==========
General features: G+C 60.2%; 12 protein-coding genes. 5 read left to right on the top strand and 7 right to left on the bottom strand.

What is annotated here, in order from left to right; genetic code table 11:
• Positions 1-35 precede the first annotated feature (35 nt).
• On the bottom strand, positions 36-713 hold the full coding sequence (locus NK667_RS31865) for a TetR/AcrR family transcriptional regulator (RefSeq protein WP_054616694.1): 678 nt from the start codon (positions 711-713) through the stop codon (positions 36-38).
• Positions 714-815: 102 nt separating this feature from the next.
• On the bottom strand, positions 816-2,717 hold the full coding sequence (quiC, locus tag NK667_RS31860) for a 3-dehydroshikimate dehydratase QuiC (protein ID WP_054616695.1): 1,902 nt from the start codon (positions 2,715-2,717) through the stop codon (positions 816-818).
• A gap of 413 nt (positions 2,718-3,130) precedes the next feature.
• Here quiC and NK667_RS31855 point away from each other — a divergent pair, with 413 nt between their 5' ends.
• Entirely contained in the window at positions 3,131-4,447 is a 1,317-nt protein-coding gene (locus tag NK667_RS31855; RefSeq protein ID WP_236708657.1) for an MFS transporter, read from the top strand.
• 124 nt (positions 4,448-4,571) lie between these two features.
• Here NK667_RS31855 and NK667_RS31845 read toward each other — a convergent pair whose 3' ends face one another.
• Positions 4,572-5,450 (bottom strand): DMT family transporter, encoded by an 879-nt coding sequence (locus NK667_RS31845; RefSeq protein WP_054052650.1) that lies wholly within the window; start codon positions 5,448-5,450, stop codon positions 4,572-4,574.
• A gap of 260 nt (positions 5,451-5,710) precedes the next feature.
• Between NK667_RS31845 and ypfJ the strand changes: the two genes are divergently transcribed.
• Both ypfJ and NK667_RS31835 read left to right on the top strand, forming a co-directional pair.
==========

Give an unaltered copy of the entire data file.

General features: G+C 60.2%; 12 protein-coding genes. 5 read left to right on the top strand and 7 right to left on the bottom strand.

What is annotated here, in order from left to right; genetic code table 11:
• Positions 1-35 precede the first annotated feature (35 nt).
• On the bottom strand, positions 36-713 hold the full coding sequence (locus NK667_RS31865) for a TetR/AcrR family transcriptional regulator (RefSeq protein WP_054616694.1): 678 nt from the start codon (positions 711-713) through the stop codon (positions 36-38).
• Positions 714-815: 102 nt separating this feature from the next.
• On the bottom strand, positions 816-2,717 hold the full coding sequence (quiC, locus tag NK667_RS31860) for a 3-dehydroshikimate dehydratase QuiC (protein ID WP_054616695.1): 1,902 nt from the start codon (positions 2,715-2,717) through the stop codon (positions 816-818).
• A gap of 413 nt (positions 2,718-3,130) precedes the next feature.
• Here quiC and NK667_RS31855 point away from each other — a divergent pair, with 413 nt between their 5' ends.
• Entirely contained in the window at positions 3,131-4,447 is a 1,317-nt protein-coding gene (locus tag NK667_RS31855; RefSeq protein ID WP_236708657.1) for an MFS transporter, read from the top strand.
• 124 nt (positions 4,448-4,571) lie between these two features.
• Here NK667_RS31855 and NK667_RS31845 read toward each other — a convergent pair whose 3' ends face one another.
• Positions 4,572-5,450 (bottom strand): DMT family transporter, encoded by an 879-nt coding sequence (locus NK667_RS31845; RefSeq protein WP_054052650.1) that lies wholly within the window; start codon positions 5,448-5,450, stop codon positions 4,572-4,574.
• A gap of 260 nt (positions 5,451-5,710) precedes the next feature.
• Between NK667_RS31845 and ypfJ the strand changes: the two genes are divergently transcribed.
• Both ypfJ and NK667_RS31835 read left to right on the top strand, forming a co-directional pair.